How was the crown invented? What does it hide?

The watch crown, which is a common sight nowadays, is a somewhat recent addition to the watches arsenal. Prior to its invention in 1842, watches used a key, as most clocks already did: after all, watches are just small, portable clocks.

To wind them or regulate them, you inserted the key (which came in different sizes) in a slot, and you could recharge the watch by turning the mainspring, or regulate the hands.

On the image on the left you can see the two slots used to this end. You might also note two keys, on the right of the image, as most probably this particular watch had been serviced in the past and one of the elements changed, needing the watchmaker to add one key to the set.

You might understand that this solution was not exactly ideal: to properly use a watch, you would have had to carry it around, as well as its key – which would possibly scratch the case.

So, companies started to tinker with this concept in order to supply a watch that would not need any keys to wind up or regulate.

So, in a word, which used a “keyless” system. And eventually, a watchmaker managed to invent the first system, which was perfected in time to become the one we are using now.

His name was Jean Adrien Philippe. And yes – it was THAT Philippe – one of the founders of Patek Philippe.

Jean Adrien Philippe

The inventor of the keyless works

Jean Adrien Philippe was a French horologist, who worked to perfect the keyless works system. His solution – which is very similar to the one that we still use today – relied ona mechanism that could operate two different sets of wheels to perform either functions of the watch – namely, winding it and regulating it.

He patented his invention in 1842 and presented it at the French Industrial Exposition (World’s Fair) of Paris in 1844, and winning a Gold Medal. In this same occasion, he met Antoni Patek, and the two started to cooperate.

The relation went so well that in 1851 Philippe entered into Patek & Cie as a full partner, with the company renamed Patek Philippe.

Coming back to our keyless works, they were improved by another watchmaking legend, Charles-Antoine LeCoultre in 1847, with the invention of the sliding stem activating a small lever to activate the second function, which he called “remontoir à bascule“.

Coming back to Philippe , he created the first concept of the crown. The crown was connected to the keyless works through a stem, and the whole assembly was protected by the ring that was used to link the watch to its chain. The naming of this element came almost naturally, as the crown was normally placed on top of the watch, at twelve o’clock, and its shape and design indeed reminded people of one.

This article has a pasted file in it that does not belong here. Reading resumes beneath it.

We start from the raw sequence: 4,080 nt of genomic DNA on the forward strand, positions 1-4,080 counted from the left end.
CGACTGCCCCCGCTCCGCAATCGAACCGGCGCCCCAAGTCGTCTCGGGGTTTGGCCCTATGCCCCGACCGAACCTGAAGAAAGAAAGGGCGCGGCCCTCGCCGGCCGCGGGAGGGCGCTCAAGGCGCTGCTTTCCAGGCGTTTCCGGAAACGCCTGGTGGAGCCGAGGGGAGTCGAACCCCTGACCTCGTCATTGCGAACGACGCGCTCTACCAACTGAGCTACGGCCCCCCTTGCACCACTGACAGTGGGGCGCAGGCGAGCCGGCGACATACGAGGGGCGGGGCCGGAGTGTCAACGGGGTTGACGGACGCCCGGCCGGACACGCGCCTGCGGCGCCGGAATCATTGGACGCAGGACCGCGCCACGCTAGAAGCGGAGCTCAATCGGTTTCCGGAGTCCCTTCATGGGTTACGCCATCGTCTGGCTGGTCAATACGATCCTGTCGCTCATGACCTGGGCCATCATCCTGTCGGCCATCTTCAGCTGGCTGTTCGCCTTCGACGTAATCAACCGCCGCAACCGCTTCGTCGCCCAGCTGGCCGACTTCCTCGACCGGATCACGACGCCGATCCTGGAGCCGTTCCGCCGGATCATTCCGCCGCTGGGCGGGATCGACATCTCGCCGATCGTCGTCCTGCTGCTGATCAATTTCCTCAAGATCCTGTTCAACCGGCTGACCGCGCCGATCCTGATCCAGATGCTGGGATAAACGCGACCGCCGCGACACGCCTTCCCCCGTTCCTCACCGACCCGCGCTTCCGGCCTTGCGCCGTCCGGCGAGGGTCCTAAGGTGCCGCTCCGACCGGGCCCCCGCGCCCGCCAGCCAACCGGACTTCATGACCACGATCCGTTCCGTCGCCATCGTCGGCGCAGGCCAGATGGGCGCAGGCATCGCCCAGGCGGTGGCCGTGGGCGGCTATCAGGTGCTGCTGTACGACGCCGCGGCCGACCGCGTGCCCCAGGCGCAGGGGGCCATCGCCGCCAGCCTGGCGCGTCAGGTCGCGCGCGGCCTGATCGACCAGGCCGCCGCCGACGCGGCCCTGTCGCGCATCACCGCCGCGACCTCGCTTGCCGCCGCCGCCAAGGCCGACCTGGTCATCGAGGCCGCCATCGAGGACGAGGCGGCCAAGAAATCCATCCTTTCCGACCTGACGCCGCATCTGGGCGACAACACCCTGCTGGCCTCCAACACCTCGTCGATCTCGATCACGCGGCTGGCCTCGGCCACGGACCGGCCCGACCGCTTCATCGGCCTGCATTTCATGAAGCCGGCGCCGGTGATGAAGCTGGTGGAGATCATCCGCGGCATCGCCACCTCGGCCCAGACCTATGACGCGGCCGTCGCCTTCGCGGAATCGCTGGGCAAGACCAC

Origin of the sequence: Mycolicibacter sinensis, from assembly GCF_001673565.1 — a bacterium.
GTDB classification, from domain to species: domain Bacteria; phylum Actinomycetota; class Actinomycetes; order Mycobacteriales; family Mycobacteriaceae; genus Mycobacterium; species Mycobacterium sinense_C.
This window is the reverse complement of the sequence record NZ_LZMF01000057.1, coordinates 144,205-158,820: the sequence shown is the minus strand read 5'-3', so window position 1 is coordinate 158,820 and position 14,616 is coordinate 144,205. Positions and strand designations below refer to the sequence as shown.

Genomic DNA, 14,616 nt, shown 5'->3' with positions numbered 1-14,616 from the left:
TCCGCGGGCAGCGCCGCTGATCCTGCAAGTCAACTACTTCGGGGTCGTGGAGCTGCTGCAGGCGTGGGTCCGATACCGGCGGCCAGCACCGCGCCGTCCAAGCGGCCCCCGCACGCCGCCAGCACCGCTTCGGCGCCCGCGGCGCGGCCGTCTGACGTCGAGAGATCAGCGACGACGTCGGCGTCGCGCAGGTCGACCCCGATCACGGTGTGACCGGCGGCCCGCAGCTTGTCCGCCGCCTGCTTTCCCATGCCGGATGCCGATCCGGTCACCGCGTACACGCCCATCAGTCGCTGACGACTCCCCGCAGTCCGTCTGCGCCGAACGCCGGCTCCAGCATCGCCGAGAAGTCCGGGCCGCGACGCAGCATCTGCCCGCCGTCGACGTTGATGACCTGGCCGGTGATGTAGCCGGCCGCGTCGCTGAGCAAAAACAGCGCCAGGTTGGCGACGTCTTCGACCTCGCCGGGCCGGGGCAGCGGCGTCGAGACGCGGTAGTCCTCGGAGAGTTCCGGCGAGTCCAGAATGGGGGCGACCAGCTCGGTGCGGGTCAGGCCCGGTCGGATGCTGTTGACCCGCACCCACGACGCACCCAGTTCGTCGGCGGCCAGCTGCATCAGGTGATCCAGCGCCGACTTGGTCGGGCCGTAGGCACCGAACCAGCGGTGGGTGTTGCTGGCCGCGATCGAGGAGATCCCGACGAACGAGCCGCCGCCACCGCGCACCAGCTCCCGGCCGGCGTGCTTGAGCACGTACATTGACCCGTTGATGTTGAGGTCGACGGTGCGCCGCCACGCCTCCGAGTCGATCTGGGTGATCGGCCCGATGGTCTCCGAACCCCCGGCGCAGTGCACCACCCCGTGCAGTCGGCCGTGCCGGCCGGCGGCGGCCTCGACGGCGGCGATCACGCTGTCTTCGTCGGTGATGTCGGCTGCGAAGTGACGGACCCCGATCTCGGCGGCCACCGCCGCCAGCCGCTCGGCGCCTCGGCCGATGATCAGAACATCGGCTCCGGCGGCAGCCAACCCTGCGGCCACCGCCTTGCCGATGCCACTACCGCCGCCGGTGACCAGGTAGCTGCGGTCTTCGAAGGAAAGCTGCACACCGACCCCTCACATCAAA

A beautiful Patek Philippe pocket watch

The evolution of the crown

The standardization of calibers and the development of etablissage brought the companies towards the creation of “standard” sizes of stems, and so, crowns. In time, stems started to have a screw end, which went into the crown. This is the system that we mostly use today in common watches.

However, let’s check the typical watch crowns that you might encounter when examining a typical watch.

As you can see, we have many. Some are simple, and others instead are quite complex, offering a sort of recess where they meet another part of the watch case: a tube that gets out of the main case, in order to secure a better  water resistance to the watch.

If we take a look at diver watches, instead, we see that it is rather common to see crowns screwed to the tube so to offer better resistance to water. This is why every watch – and every case – is different, and so the crown must be fitted case-by-case to ensure that it makes a perfect fit to the overall style of the watch.

A screw-on tube on a diver watch

The screw-on crowns and diver watches

The need to ensure a more secure resistance to water prompted the watch companies to create screw-on crowns. As you can see on the image, screw-on crowns connect through a screw-like system on the tube that that is fitted on the watch case.
This system, which is also fitted with different rubber/silicone gaskets, ensures that the crown completely insulates the watch from water when submerged.
Of course, it is impossible to operate the crown of the watch when it is closed: it is impossible to wind the watch or regulate the hours. This is the main reason why diver watches always use automatic movements. This was the solution that Rolex adopted when it launched its first Rolex Perpetual movement in 1931, and other companies followed.

Crowns and personalization: do I need the original crown?

A Seiko watch crown + stem with the logo

Today, many famous brands personalize the crowns with their brand logo.

This means that, if you somehow lose yours (stems are a rather delicate element, and only the pressure of a small screw secures them to the movement), you are going to pay a sizable sum to find an original crown.
While finding one ensures the originality of your watch, in the case when you do not care about it, your watchmaker could always fit a “generic” crown (without logo) to your watch without issues.
However, please take note that, historically spealing, this “branding fad” is quite recent, starting in the mid-Fifties, as in the beginning of the last century, few crowns displayed an impressed logo (most did not). So, if you see a shiny crown with a logo on an older watch, beware: it might just be a later add-on.

You can find much more about horology and its fascinating history in The Watch Manual, a thorough e-book that explains all the basics about watchmaking and its protagonists.

To download a FREE 8-chapter extract from The Watch Manual

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